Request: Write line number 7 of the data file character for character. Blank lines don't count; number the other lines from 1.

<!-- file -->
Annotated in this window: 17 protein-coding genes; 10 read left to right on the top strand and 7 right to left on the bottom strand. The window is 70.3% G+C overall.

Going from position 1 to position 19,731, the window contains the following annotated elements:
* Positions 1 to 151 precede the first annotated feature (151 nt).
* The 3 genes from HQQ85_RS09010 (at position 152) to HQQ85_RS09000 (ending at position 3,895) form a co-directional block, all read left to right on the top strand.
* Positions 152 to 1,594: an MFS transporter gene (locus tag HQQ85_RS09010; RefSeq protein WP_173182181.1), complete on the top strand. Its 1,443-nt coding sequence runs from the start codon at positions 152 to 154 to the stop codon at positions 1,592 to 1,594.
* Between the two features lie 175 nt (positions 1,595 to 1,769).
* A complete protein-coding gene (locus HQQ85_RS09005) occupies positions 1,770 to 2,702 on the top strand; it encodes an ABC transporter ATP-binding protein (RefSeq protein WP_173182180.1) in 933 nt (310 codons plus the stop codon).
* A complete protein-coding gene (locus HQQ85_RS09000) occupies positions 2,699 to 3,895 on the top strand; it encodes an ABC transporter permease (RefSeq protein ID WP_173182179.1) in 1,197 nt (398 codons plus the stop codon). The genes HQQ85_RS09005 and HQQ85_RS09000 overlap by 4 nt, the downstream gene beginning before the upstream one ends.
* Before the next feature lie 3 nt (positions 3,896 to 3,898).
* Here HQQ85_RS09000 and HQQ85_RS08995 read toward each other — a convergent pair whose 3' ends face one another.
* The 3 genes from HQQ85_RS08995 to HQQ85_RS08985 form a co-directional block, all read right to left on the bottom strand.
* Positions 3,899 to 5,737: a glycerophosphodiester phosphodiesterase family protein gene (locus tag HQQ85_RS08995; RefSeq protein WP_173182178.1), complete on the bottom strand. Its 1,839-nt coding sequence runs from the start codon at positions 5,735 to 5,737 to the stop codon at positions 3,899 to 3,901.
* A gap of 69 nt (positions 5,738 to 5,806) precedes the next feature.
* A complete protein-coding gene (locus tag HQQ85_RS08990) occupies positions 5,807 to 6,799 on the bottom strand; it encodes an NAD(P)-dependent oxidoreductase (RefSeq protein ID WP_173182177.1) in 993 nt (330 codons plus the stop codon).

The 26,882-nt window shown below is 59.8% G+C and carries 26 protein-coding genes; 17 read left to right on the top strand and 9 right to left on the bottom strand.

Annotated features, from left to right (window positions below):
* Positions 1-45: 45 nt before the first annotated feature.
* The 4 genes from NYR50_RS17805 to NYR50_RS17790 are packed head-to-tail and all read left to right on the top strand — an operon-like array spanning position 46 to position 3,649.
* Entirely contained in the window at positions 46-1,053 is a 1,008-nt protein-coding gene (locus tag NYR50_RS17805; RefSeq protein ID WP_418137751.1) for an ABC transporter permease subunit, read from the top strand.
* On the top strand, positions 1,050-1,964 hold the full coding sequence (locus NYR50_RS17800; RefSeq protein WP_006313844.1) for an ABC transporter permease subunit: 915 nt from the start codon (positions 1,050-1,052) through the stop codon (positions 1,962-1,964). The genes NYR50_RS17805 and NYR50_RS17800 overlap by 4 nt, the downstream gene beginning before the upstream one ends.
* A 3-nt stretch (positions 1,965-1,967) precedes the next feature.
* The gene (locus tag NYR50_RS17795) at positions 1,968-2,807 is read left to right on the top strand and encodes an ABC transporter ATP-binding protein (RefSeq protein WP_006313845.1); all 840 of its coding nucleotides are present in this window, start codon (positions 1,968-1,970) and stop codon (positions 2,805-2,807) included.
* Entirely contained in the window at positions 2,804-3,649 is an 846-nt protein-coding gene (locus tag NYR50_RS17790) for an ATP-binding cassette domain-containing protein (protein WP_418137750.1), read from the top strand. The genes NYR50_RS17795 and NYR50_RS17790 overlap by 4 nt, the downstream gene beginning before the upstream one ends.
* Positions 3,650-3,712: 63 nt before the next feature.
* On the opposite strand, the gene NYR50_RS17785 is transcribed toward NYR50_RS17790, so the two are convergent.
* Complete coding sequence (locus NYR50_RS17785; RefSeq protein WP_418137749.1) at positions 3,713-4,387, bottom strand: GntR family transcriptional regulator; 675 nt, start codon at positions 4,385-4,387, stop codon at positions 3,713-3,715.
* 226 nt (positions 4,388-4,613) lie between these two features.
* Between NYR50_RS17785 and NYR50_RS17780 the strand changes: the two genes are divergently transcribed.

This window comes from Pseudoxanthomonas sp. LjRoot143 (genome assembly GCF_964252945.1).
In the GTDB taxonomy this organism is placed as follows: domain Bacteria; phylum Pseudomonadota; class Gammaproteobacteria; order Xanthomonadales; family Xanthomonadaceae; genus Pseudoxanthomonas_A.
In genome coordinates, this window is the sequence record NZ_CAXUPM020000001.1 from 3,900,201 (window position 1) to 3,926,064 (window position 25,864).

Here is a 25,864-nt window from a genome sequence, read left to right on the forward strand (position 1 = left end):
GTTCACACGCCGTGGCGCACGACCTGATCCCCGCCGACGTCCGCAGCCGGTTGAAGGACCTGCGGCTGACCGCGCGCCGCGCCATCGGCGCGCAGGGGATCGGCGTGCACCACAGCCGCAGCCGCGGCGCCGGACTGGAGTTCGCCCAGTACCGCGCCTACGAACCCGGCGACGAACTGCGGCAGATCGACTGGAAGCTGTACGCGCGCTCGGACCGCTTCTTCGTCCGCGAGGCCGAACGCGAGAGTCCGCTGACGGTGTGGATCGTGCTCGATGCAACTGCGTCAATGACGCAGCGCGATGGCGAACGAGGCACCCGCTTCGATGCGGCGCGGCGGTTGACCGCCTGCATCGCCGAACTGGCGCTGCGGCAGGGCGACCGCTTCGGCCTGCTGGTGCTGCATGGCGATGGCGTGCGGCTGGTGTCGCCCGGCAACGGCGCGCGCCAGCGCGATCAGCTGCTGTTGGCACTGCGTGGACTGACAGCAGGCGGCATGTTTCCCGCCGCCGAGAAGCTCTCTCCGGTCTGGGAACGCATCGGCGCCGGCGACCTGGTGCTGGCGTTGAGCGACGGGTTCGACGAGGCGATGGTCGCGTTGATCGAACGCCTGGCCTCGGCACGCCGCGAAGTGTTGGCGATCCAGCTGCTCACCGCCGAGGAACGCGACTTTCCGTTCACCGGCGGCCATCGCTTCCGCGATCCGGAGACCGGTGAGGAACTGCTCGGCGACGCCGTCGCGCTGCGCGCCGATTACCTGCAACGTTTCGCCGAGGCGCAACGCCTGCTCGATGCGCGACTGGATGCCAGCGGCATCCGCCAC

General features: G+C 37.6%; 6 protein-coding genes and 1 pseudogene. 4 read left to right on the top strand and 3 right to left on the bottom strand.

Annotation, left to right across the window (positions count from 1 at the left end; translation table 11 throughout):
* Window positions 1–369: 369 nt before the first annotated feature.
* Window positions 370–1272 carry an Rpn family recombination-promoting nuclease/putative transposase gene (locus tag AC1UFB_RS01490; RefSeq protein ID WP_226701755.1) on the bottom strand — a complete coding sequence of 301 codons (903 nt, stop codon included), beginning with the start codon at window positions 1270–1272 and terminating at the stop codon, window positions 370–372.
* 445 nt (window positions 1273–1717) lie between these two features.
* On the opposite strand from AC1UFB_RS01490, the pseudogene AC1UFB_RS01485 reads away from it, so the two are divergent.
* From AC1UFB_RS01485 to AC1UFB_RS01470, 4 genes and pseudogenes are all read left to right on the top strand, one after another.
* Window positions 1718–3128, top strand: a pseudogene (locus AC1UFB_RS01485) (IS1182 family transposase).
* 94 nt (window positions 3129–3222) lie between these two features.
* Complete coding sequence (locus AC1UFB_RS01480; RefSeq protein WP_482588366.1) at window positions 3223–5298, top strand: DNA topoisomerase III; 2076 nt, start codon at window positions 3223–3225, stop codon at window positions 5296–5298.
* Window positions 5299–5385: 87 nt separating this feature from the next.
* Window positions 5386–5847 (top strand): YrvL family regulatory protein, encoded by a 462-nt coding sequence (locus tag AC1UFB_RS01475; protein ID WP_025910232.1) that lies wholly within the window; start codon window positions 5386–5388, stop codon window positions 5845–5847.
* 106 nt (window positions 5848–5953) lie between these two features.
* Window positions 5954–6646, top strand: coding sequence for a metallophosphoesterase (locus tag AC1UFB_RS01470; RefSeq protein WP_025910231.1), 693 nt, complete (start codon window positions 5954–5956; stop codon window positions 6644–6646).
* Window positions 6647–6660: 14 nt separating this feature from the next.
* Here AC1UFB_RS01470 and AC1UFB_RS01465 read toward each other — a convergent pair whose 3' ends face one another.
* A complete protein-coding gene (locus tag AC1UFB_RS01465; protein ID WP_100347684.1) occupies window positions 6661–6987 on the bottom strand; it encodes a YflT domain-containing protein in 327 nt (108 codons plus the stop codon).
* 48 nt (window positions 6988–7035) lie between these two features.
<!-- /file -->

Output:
* A complete protein-coding gene (locus HQQ85_RS09005) occupies positions 1,770 to 2,702 on the top strand; it encodes an ABC transporter ATP-binding protein (RefSeq protein WP_173182180.1) in 933 nt (310 codons plus the stop codon).